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As we excavate our salads, sitting on the porch of Ft. Lauderdale’s Riverside Hotel, Marge Schiller slips me a copy of her book.

“Inscribe it, please,” I beg. I’m a fan of appreciative inquiry, and I am tickled to receive a copy of Marge’s Appreciative Leaders: In the Eye of the Beholder.

Let’s “plerk” together and see what happens, the inscription reads.

Plerk – that’s play and work, Marge, right?

Very cool. I think of a comment Richard del Prete, my therapist, made during a session a few days earlier. Richard and I meet Saturday mornings at 10. “Some people think it’s weird that I see a client on a Saturday,” Richard says. “But for me this isn’t work. It’s something I love to do.”

Marge and Richard get it. They plerk. And both are individuals of a certain age when most folks have chosen to retire. But really – why would you want to stop working when working is plerking?

This is entirely the artist’s view of life. Artists are baffled by the corporate obsession with retirement. Yes, an artist’s work may at times be frustrating, challenging, infuriating, tough. Once in a blue moon exhilarating. But most importantly, artists don’t consider their work “work.”

I mean, really – why the heck would Betty White want to give up the pleasures of plerking?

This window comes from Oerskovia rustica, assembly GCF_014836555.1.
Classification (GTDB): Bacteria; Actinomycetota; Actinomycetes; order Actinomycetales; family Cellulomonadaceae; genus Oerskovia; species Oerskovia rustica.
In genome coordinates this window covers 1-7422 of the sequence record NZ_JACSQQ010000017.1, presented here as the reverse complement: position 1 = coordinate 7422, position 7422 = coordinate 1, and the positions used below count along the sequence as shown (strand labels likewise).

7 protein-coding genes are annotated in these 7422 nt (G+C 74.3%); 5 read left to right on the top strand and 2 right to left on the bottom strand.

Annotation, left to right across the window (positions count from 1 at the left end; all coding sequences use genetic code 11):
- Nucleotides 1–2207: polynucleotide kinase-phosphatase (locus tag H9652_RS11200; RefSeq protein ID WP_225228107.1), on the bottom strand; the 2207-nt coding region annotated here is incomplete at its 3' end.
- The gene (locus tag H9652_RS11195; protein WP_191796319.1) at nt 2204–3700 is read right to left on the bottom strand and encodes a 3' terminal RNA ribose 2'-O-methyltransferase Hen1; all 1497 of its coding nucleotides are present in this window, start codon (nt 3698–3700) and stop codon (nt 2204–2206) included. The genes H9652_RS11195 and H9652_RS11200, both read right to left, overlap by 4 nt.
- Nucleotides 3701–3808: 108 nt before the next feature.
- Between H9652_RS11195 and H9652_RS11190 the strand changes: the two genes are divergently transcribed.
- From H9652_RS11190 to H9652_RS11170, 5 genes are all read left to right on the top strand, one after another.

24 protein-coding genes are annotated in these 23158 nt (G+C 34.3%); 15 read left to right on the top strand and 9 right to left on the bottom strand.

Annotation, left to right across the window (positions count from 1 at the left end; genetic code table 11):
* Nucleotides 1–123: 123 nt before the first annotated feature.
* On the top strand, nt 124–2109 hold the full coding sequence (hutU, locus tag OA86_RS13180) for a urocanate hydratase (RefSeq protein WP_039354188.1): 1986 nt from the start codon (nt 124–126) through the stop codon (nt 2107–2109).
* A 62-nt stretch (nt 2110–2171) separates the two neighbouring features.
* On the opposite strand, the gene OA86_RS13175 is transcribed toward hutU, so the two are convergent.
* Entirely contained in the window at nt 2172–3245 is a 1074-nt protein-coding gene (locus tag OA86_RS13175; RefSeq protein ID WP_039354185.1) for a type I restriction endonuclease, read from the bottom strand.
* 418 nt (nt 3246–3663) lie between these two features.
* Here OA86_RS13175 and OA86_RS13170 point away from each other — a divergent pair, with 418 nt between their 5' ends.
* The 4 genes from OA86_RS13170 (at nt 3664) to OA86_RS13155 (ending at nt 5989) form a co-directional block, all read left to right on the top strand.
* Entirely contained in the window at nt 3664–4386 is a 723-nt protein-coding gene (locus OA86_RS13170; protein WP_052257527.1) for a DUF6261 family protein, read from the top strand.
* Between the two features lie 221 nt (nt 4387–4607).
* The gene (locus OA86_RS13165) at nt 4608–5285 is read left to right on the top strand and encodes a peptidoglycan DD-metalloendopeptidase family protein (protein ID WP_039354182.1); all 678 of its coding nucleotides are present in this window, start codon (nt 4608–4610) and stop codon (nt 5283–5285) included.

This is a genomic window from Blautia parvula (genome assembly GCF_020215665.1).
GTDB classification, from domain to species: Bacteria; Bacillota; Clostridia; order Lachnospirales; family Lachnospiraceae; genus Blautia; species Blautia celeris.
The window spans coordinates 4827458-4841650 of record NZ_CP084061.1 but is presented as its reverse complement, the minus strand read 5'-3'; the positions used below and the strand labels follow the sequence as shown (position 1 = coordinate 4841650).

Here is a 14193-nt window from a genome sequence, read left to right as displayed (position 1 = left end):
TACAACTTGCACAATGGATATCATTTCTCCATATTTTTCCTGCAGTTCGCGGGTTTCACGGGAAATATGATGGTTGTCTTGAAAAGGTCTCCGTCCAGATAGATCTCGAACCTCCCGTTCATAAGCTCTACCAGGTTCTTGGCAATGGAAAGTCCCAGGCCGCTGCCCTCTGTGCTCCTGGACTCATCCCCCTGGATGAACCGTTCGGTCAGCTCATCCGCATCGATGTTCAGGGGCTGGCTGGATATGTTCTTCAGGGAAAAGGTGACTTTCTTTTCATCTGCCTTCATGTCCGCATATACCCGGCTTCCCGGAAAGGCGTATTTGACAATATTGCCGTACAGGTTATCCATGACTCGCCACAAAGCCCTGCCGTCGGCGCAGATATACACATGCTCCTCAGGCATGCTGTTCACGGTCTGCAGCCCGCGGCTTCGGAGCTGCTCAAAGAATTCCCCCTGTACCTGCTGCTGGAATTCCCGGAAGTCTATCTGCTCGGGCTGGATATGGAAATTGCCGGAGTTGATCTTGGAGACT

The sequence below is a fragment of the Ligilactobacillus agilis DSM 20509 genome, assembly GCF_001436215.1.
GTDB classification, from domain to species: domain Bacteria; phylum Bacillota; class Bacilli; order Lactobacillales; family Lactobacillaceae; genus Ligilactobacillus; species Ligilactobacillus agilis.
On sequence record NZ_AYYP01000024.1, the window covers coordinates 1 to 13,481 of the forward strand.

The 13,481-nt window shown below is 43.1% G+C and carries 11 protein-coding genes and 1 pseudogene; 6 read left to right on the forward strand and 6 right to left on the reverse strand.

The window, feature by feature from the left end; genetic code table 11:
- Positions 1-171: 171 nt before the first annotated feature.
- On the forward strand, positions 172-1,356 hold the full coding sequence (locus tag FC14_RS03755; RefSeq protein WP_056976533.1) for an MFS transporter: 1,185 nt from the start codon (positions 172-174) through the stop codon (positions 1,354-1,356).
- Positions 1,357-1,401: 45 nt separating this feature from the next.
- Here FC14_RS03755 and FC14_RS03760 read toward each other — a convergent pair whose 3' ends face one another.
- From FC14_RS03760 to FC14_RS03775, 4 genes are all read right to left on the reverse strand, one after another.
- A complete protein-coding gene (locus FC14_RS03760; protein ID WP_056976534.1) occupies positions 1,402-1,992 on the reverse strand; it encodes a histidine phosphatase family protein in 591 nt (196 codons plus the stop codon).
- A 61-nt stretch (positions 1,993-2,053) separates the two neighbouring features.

We have invented the notion of work/life balance as an antidote to the workaholic life. Well-intentioned, for sure. But some murky notions lurk behind this divide: Life is where I have fun and do the things I cherish. Work is where I meet goals and objectives. Life is where I hang with the folks I truly love. Work is where I hang with the folks I did not choose. Life is where I fuel my energy. Work is where it gets depleted. Life is my source of joy, work is not.

A simplistic narrative, agreed. But plerking eradicates these distinctions in one fell swoop. Plerking is a state of mind. It’s an energy I choose to bring to every moment, every time – in life and work.

My action for the week: I look for ways of plerking. I do so in the following two ways:

1. I make the decision to plerk (that’s the mental switch I turn on).

2. I initiate behaviors that elicit the plerking energy in those around me.